ItsNick

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About ItsNick

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  • Birthday 04/15/1999

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  1. @Matt23 Self-typing is indeed very difficult. But I think it's still better than using an online test that doesn't take cognitive functions into consideration. I think it's possible to self-type if you deeply understand the cognitive functions and keenly observe yourself for years
  2. @SirVladimir Thank you for your share. I have read through the article you shared. I find Jung's idea of the "transcendent function" very interesting. Makes me excited to learn more about it. I'm especially interested in what the practical ramifications would be and how one would realistically develop it.
  3. I only use edibles and don't smoke. Although I wouldn't consider myself a stoner
  4. Can you describe what you mean by that? Give an example?
  5. I'd be more worried they might be selling you something else. Or some untested research variant of THC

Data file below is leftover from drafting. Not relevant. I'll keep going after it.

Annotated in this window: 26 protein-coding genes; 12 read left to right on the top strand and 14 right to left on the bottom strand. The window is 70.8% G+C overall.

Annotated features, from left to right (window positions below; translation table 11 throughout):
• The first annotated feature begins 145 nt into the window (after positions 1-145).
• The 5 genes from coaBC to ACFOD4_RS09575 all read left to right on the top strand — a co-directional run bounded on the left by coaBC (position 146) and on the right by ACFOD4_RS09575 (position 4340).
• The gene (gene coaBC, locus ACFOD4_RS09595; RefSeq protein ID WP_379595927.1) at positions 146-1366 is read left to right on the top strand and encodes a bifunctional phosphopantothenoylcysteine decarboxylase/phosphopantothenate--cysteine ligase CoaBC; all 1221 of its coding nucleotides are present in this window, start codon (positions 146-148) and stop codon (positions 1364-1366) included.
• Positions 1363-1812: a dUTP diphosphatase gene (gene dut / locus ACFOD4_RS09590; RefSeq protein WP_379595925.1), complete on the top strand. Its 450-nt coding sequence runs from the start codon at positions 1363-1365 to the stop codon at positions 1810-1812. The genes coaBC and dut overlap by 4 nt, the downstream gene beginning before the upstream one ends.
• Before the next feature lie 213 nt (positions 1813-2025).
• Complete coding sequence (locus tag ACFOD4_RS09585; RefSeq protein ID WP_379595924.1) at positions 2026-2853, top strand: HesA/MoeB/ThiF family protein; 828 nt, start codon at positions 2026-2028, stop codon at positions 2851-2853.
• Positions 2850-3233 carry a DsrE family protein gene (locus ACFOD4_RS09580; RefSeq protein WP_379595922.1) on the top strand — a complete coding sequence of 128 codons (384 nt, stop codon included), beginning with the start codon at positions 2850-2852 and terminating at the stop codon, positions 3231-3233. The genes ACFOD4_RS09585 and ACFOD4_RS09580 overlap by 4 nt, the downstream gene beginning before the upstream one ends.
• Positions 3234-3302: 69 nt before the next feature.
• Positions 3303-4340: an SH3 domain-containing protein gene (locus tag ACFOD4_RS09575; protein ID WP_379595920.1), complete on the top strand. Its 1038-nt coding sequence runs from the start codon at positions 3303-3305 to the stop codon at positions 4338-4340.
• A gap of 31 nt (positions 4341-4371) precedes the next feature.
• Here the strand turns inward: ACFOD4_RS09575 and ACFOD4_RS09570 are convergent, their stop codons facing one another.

6. MBTI is a very powerful personality model. But it's actually one of multiple interpretations of Carl Jung's theory of psychological types (sort of. it's actually a bit more complex than that.) But my advice: Do not use online tests to determine your MBTI. It's important to understand that your MBTI type is defined by the top four Cognitive Functions you naturally prefer using the most. This "stack" of Cognitive Functions then determiens all those letters. It's not the other way around. The problem with these online tests is that they focus only on those four letters, causing many people to get mistyped. Here's a better way: Learn what the different Cognitive Functions mean and take time to observe yourself. Ask yourself questions such as: "How do I most often make decisions?" and "What mode of processing information do I use the most?" and "When do I feel most naturally myself?" Now specifically on INFPs vs INTPs: INFPs and INTPs are similar in that they both use their secondary function Extraverted Intuition as way to generate new creative ideas etc. They also have the same tertiary function. But they differ in their dominant mental process. INFPs mostly use Introverted Feeling and ask themselves if "something feels authentic" a lot. INTPs mostly use Introverted Thinking to build an internal framework of how the world works. There's really no perfect way to define these Cognitive Functions. It's best just to observe yourself and notice how it works in you. Either way it's not a perfect model. And it only considers how four out of the eight cognitive functions are preferred. And in reality there may be more than eight anyway. And finally to answer your question: Can your MBTI change? Maybe. It's unlikely to change much over your life. But there might some exceptions like trauma or mystical experiences. And maybe psychedelics can too. Leo once shared this on his blog: Here are some resources you can use to understand MBTI and Cognitive Functions better: https://thoughtcatalog.com/heidi-priebe/2015/06/if-youre-confused-about-your-myers-briggs-personality-type-read-this-an-intro-to-cognitive-functions/ https://mbti-notes.tumblr.com/theory